Business World

Tuesday 26 September 2017

The word is bonds, treasury bonds, and you should watch them carefully

An employee removes excess felt from berets inside the factory of 174-year-old beret-maker Laulhere, in Orolon-Sainte-Marie, France. Growth in France was at a standstill in the last quarter. Balint Porneczi/Bloomberg.
An employee removes excess felt from berets inside the factory of 174-year-old beret-maker Laulhere, in Orolon-Sainte-Marie, France. Growth in France was at a standstill in the last quarter. Balint Porneczi/Bloomberg.
James Saft.

James Saft

Very poor European growth figures add a hint of concern about a cyclical downturn to enliven the ongoing worries about a structural malaise.

What is particularly striking is the way in which the eurozone and the US, though operating in vastly different conditions, are both exhibiting some common traits: very poor economic growth, very low inflation and a bond market which is predicting more of the same.

The news from Europe last week was disappointing, with euro area GDP advancing only 0.2pc in the first quarter. Most of that paltry growth seems to have come from a buildup in inventories rather than an expansion in final demand.

And while Germany did surprisingly well, growing by 0.8pc in the quarter, the data elsewhere was far less good. Growth in France was at a standstill, while in Italy it contracted by 0.1pc and the Netherlands shrank by 1.4pc. Inflation in April was at 0.7pc with large swathes of the eurozone in or near outright deflation.

No surprise then that what has been a source of calm – the fact that borrowing markets are ticking over nicely for euro area sovereigns – is now looking like a warning sign. German 10-year yields are as low as 1.37pc, while even Italy can now borrow for 10 years at just over 3pc. Eurozone bonds are telling you that yes, as the European Central Bank essentially promises, you will get your money back, but don't hope for too much economic growth or inflation to go along with it.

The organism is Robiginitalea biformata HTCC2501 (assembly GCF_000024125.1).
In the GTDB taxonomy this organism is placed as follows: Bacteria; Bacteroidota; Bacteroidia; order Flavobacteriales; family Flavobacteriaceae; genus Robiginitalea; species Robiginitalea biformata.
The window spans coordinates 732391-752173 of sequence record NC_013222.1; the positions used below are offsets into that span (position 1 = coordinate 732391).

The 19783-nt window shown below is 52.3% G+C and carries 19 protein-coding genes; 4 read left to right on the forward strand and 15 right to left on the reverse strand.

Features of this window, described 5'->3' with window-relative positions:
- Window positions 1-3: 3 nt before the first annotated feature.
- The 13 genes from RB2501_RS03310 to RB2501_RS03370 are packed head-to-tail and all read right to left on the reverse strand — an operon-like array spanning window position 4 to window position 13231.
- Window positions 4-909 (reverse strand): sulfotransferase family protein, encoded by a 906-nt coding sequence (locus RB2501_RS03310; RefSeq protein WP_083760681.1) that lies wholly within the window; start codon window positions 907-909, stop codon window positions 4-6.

All of this puts pressure squarely on the ECB, which at last seems ready to move, almost certainly at its June meeting. Look for a cut in all official rates, something which would take the deposit rate into negative territory. Here's hoping too the ECB gets over its institutional and procedural hurdles and manages to actually create something to channel credit to smaller businesses.

That could, according to reports, take the form of a tit-for-tat injection of liquidity, with the payback from banks taking part being an increase in lending to smaller firms, or a more straightforward QE-style programme of buying up securitised small and medium-sized entity loans.

All of this isn't so much too little too late, as same stuff, different year. Or, if you prefer, same stuff, different continent.

Compare, for example, the US to the eurozone. Couldn't be more different, I hear you say. After all the US enjoys cheap energy, no real fear of Russia there. And the dollar is cheap enough to not only make eurozone exporters jealous but to force the ECB's hand. Also, the US enjoys cheap market interest rates in a financial market-driven system.

US firms use public markets far more for financing than their eurozone counterparts, who still rely on banks. As said banks in the eurozone are in difficulties this causes, well, issues. Not to mention the US's other advantage – it is a country, not a currency union.

So with all of these advantages, you'd expect the US to be hitting it out of the park.

Well US first-quarter growth was just 0.1pc, with all of the increase attributable to an increase in healthcare spending. Take out healthcare and we'd be looking at a contraction of 1pc in the first three months. As for inflation, though there has been a bit of movement in producer prices, benchmark consumer price inflation is still below target, with core inflation 1.8pc in the year to April.

US 10-year yields touched 2.44pc and have fallen by half a percentage point so far this year. That's striking given the higher-than-expected inflation readings.

Clearly in both the US and eurozone there is some reason to hope the rest of the year will be stronger than the first six months. And yes, you can say that GDP reports are backward looking and so might be somewhat discounted as old news.

The bond market, however, is forward looking. And what the bond market is telling you on both sides of the Atlantic is that there is very little expectation for growth or inflation.

That's particularly remarkable given the role central banks are playing. On the one hand treasuries are rallying despite the Fed buying up fewer of them. Eurozone inflation and growth expectations seem to take very little comfort from the idea of a more active ECB.

Watch bonds, they just might be telling you something. They usually do.

Dan O'Brien is on leave.

Irish Independent

Also in Business